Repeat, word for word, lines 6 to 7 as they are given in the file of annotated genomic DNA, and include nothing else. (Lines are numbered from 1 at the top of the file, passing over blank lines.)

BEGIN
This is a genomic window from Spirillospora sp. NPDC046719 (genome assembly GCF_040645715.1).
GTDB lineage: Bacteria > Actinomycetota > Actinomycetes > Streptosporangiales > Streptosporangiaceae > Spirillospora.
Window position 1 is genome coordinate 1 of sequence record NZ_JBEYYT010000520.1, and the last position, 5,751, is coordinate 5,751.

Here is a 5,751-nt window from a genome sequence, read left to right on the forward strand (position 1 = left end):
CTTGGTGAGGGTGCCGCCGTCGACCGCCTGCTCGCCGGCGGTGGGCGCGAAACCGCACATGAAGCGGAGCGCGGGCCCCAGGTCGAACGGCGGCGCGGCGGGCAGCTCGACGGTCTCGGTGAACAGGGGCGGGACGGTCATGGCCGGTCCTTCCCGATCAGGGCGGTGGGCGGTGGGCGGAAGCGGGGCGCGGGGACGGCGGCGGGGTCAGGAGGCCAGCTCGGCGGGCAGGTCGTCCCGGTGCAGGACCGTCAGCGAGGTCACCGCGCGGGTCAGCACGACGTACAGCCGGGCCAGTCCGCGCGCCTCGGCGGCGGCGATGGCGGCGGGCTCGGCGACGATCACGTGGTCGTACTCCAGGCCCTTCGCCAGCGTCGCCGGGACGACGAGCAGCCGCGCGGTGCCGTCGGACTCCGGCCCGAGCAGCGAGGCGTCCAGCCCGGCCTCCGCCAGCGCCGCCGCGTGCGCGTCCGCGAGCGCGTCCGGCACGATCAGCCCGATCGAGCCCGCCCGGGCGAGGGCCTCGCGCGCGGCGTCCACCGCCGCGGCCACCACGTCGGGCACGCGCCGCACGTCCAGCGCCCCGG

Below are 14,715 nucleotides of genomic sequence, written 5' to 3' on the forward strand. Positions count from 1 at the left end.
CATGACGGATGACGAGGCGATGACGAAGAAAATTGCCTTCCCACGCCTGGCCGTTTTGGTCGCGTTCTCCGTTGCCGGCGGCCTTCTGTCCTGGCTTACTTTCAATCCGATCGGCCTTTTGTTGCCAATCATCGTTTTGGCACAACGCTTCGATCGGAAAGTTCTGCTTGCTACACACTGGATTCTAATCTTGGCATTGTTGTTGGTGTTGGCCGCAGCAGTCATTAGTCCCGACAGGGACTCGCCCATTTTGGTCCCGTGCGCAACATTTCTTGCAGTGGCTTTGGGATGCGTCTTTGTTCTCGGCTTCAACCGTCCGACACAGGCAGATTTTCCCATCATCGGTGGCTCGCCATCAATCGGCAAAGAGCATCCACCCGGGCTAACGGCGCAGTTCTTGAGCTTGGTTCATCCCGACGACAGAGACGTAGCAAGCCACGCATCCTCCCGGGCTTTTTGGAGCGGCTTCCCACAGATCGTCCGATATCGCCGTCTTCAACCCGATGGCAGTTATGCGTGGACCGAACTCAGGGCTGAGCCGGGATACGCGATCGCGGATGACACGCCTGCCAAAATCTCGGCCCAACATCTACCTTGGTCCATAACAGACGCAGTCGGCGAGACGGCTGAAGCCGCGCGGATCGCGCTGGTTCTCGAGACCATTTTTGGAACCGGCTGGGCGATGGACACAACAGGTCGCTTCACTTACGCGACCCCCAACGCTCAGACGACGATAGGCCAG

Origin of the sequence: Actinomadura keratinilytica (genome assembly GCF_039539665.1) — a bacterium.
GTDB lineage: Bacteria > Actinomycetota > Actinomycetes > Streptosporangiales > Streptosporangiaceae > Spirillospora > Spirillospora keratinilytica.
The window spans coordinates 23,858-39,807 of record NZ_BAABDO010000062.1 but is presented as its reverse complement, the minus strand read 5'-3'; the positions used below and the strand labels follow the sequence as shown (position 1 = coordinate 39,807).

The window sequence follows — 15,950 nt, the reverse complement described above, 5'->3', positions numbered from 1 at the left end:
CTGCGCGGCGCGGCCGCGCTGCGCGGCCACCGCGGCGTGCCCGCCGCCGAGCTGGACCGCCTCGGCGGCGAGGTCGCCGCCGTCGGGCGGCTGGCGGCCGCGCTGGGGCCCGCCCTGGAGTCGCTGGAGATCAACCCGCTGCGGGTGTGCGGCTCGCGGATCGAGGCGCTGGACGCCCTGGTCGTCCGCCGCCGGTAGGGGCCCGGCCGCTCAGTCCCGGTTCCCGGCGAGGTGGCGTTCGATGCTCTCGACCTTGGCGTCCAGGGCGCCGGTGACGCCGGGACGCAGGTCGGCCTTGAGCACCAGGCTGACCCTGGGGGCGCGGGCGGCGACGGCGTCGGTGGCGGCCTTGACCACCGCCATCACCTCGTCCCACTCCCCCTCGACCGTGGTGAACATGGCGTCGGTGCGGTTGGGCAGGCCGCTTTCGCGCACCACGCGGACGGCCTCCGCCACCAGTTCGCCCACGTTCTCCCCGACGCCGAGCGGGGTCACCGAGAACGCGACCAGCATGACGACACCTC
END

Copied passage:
Below are 14,715 nucleotides of genomic sequence, written 5' to 3' on the forward strand. Positions count from 1 at the left end.
CATGACGGATGACGAGGCGATGACGAAGAAAATTGCCTTCCCACGCCTGGCCGTTTTGGTCGCGTTCTCCGTTGCCGGCGGCCTTCTGTCCTGGCTTACTTTCAATCCGATCGGCCTTTTGTTGCCAATCATCGTTTTGGCACAACGCTTCGATCGGAAAGTTCTGCTTGCTACACACTGGATTCTAATCTTGGCATTGTTGTTGGTGTTGGCCGCAGCAGTCATTAGTCCCGACAGGGACTCGCCCATTTTGGTCCCGTGCGCAACATTTCTTGCAGTGGCTTTGGGATGCGTCTTTGTTCTCGGCTTCAACCGTCCGACACAGGCAGATTTTCCCATCATCGGTGGCTCGCCATCAATCGGCAAAGAGCATCCACCCGGGCTAACGGCGCAGTTCTTGAGCTTGGTTCATCCCGACGACAGAGACGTAGCAAGCCACGCATCCTCCCGGGCTTTTTGGAGCGGCTTCCCACAGATCGTCCGATATCGCCGTCTTCAACCCGATGGCAGTTATGCGTGGACCGAACTCAGGGCTGAGCCGGGATACGCGATCGCGGATGACACGCCTGCCAAAATCTCGGCCCAACATCTACCTTGGTCCATAACAGACGCAGTCGGCGAGACGGCTGAAGCCGCGCGGATCGCGCTGGTTCTCGAGACCATTTTTGGAACCGGCTGGGCGATGGACACAACAGGTCGCTTCACTTACGCGACCCCCAACGCTCAGACGACGATAGGCCAG